Thursday, August 18, 2011

How to decide if a covered call premium is enough?

          Readers of TheMoneyMadam's blog know that our sole focus is creating income and doing it with simple income investing techniques.  During turbulent times, selling calls (read my post on how to write, also known as sell, a covered call) is a good opportunity to create income.  I am often asked how to decide if the premium is enough?

          I use a very simple guideline.  I expect the call premium to create income equal to or greater than two dividend payments.   My rationale is that I can double my income by writing only two calls per year on that stock.  That means on a dividend stock that pays me three percent, I can earn six percent income if I write two calls in a year and each call premium is equal to two dividend payments.

          Nothing better than learning by example so let us look at a trade I made today.  I bought some more Intel, symbol INTC at $19.75.  Intel pays an annual dividend of $.84 for a yield of 4.06 percent. Each quarterly dividend is $.21.  Since INTC is one of our dividend machines, I could have just added to my position.  But I decided to make even more money by selling calls against these new shares.  I own enough INTC that I am willing to lose it if the call buyer wants to buy it in November.  A November 22 call pays me $.44 just a bit above two dividend payments.  If they buy it from me at $22, my gain is a tidy 13.6 percent.  If the economy still stinks, and I keep my new shares of INTC, my income just from selling this call will go from 4.06 percent to 6.48 percent.  If I can do it again within the next year, my income goes up to 8.7 percent.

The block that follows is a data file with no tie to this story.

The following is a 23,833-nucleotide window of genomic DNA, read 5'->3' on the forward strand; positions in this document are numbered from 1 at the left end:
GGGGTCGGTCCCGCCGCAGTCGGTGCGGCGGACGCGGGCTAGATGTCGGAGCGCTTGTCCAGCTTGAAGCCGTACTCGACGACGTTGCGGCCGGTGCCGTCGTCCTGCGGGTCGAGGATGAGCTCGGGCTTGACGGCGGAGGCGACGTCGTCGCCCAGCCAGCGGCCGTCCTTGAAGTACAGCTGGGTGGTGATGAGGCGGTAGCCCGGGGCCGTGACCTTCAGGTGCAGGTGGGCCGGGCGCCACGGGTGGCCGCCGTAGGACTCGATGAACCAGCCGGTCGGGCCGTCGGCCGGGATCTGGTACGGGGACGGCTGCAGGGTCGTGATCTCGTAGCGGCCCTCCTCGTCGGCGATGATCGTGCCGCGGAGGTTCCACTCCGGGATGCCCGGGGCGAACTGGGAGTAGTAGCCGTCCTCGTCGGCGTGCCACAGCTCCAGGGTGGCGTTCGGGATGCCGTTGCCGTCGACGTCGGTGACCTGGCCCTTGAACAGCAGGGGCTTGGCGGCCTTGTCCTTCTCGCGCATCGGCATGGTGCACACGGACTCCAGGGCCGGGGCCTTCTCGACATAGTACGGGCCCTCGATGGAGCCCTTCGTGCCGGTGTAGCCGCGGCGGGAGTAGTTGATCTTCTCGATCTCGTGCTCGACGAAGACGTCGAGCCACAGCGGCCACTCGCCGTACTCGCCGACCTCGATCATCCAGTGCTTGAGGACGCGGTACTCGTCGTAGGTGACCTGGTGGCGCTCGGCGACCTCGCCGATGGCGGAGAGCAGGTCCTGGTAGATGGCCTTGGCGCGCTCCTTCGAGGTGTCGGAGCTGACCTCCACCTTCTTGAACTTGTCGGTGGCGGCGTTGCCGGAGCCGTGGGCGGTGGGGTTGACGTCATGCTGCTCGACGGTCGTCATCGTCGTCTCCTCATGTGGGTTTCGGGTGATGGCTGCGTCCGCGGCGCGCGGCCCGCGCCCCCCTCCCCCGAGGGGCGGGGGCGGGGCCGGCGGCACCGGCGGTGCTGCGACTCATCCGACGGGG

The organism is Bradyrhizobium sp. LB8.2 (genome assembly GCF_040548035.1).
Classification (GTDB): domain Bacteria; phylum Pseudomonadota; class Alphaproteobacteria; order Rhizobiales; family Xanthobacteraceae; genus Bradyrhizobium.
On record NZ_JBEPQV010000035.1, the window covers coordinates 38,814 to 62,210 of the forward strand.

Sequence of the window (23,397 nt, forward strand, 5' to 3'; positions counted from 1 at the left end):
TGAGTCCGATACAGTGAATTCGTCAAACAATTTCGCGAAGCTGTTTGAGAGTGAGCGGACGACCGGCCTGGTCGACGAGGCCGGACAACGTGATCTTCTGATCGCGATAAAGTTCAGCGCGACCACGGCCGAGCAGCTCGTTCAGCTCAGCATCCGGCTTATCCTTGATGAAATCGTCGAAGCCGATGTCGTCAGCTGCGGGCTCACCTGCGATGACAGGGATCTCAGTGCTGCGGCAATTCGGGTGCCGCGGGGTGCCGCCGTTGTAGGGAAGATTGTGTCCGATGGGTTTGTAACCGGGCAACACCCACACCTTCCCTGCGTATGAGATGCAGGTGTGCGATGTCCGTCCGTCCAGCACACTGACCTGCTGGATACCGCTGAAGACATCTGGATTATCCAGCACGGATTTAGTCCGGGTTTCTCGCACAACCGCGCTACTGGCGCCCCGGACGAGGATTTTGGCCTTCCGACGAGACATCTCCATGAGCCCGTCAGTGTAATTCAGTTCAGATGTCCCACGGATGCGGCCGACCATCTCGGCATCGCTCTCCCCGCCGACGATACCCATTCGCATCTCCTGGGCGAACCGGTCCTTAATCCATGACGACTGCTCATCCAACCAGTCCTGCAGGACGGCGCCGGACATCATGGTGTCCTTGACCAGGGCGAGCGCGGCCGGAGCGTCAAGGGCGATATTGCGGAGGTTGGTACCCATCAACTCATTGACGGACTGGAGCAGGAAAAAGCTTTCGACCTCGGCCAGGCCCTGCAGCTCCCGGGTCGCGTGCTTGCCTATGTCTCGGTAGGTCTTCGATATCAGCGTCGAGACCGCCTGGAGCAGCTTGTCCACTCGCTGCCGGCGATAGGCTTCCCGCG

This is a simple idea for simple income investing.   When you realize that you are buying a company more solid than the U.S. government and that your income will go up every year just from dividend payments; and you have capital gain potential why would you invest in any other way?

Very Truly Yours,

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